“This is where there is almost certain to be ongoing litigation,” Godofsky said.

Joellen Leavelle, a spokeswoman for the Pension Rights Center, said the two outstanding legal issues eventually could be appealed back to the Supreme Court.

“We’re in the middle of a very long process,” Leavelle said in an interview.

Leavelle said many of the outstanding related cases in lower courts were “paused” pending the Supreme Court decision. But that pause may continue until the remaining legal questions are resolved.

A related issue over which plaintiffs plan legal action is whether the church plan exemption is constitutional, according to G. Daniel Miller, an attorney with Conner & Winters,  an architect of the 1980 amendment to ERISA that expanded the church plan exemption, and a church benefits specialist.

“That’s another issue they have indicated they plan to pursue,” Miller said in an interview.

More Settlements?

The cases stem from a series of high-profile class-action lawsuits that were filed beginning in 2013 by groups of hospitals and employees who claimed their employer health systems underfunded their pension plans. The plaintiffs have said some hospital employees are fearful that amid hospital consolidations, pensions not backed by ERISA may not protect employees.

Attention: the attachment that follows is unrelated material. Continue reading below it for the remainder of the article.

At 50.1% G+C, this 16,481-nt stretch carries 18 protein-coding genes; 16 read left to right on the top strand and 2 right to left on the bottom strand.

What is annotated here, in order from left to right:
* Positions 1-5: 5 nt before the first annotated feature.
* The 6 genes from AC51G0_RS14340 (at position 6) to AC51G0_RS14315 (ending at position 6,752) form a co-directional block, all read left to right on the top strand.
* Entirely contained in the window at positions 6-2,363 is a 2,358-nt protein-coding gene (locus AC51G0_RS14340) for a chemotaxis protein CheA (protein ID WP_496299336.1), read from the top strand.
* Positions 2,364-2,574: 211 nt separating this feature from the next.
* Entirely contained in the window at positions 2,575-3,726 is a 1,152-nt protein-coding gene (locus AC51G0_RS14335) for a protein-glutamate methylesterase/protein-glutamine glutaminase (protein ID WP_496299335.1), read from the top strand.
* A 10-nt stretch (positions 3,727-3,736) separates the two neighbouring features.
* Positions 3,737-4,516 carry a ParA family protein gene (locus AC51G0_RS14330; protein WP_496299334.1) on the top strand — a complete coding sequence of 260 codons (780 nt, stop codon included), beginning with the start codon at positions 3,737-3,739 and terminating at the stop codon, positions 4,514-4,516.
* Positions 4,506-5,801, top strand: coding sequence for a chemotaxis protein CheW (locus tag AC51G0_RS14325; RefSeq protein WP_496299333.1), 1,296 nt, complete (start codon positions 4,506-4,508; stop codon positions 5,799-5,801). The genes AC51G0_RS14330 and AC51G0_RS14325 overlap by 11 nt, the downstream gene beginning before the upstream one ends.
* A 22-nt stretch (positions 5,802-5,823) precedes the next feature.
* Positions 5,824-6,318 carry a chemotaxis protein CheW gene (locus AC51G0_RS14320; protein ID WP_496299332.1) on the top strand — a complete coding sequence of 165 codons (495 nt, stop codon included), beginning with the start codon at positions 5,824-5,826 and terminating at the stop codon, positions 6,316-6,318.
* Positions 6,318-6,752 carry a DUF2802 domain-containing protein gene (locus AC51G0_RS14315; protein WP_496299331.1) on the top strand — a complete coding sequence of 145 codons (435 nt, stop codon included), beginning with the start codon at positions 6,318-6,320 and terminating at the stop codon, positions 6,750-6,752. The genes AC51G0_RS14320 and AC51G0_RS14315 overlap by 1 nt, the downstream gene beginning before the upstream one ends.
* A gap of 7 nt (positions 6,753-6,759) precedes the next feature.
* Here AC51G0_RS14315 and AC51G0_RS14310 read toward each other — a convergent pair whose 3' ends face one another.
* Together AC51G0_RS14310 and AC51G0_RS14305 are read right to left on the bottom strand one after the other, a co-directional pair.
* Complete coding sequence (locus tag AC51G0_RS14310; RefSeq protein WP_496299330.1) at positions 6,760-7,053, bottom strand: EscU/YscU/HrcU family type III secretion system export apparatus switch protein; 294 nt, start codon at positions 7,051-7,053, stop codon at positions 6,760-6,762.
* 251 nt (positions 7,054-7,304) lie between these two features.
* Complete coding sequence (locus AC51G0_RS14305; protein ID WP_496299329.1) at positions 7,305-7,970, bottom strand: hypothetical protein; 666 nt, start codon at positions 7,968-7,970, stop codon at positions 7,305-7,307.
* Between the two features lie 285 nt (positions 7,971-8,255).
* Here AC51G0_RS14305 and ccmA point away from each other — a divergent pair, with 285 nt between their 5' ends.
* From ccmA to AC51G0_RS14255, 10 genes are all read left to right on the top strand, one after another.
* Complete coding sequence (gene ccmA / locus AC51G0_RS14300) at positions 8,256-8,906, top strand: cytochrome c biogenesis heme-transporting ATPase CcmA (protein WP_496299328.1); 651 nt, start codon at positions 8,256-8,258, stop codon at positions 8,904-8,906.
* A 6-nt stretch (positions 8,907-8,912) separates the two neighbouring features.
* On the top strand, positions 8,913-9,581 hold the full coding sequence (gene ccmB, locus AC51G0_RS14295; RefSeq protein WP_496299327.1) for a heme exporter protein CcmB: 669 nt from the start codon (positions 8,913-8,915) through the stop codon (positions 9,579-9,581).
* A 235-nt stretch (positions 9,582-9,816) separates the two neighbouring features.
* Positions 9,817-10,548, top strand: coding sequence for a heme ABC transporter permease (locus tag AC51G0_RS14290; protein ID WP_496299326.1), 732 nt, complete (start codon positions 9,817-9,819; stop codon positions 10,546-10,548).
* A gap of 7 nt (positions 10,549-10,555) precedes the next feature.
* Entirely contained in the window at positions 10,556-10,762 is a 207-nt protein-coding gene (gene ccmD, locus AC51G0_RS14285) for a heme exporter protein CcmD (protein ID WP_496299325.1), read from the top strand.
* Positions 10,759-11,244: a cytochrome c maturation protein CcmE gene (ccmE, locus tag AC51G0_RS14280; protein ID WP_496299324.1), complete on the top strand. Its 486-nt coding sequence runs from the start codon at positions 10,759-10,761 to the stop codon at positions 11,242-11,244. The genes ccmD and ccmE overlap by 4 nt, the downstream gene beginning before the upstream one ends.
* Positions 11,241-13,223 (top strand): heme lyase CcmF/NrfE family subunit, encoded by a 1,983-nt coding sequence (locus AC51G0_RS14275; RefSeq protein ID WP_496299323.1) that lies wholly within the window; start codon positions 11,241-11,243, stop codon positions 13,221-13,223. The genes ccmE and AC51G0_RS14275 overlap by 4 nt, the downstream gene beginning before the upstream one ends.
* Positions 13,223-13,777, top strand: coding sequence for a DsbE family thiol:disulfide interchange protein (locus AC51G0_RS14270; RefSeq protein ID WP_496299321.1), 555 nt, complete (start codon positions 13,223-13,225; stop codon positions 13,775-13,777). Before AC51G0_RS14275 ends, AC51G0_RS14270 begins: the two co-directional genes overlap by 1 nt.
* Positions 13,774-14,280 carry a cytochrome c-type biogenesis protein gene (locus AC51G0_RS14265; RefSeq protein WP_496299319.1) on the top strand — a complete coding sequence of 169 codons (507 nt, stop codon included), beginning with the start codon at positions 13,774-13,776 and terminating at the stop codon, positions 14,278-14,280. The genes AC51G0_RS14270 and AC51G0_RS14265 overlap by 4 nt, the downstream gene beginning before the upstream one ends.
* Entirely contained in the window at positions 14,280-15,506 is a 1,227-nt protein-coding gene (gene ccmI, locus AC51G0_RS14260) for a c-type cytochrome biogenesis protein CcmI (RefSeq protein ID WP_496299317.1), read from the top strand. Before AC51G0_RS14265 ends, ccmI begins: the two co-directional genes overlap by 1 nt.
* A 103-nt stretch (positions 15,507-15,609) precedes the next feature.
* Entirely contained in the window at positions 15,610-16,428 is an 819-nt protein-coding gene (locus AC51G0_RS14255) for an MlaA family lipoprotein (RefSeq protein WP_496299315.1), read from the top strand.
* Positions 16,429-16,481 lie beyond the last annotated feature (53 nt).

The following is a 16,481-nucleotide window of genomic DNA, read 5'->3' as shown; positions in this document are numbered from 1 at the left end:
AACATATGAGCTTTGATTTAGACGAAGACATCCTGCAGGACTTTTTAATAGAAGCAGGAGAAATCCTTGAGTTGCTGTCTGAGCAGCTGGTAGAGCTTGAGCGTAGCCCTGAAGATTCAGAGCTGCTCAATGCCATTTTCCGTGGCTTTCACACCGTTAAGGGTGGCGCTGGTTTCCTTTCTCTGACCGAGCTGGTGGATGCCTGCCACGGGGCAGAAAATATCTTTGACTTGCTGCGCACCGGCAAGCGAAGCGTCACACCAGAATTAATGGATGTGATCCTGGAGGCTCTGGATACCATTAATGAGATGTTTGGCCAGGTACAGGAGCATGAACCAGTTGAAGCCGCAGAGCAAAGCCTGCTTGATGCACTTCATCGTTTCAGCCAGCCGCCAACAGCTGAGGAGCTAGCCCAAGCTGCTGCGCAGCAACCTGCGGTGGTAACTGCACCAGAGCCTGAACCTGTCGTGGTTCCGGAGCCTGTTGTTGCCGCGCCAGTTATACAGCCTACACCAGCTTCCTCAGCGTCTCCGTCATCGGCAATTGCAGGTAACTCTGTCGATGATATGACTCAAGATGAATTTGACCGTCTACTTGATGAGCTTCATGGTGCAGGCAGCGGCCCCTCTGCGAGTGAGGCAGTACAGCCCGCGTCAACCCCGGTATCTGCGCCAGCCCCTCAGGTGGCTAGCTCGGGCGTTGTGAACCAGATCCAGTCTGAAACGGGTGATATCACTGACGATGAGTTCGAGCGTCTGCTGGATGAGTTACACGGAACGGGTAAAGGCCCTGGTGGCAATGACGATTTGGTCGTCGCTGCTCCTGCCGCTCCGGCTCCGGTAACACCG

Leavelle noted that some health systems settled the lawsuits in anticipation of the Supreme Court decision. Some settlements ranged from $100 million to $300 million.

The court’s decision could produce more such settlements as health systems see a strengthened negotiating position.

“It wouldn’t surprise me if a number of these cases that are still pending settle now that this one issue has been resolved, and the healthcare systems decide that rather than go on with protracted litigation they will enter a settlement agreement,” said Miller, who does not represent hospitals in such cases.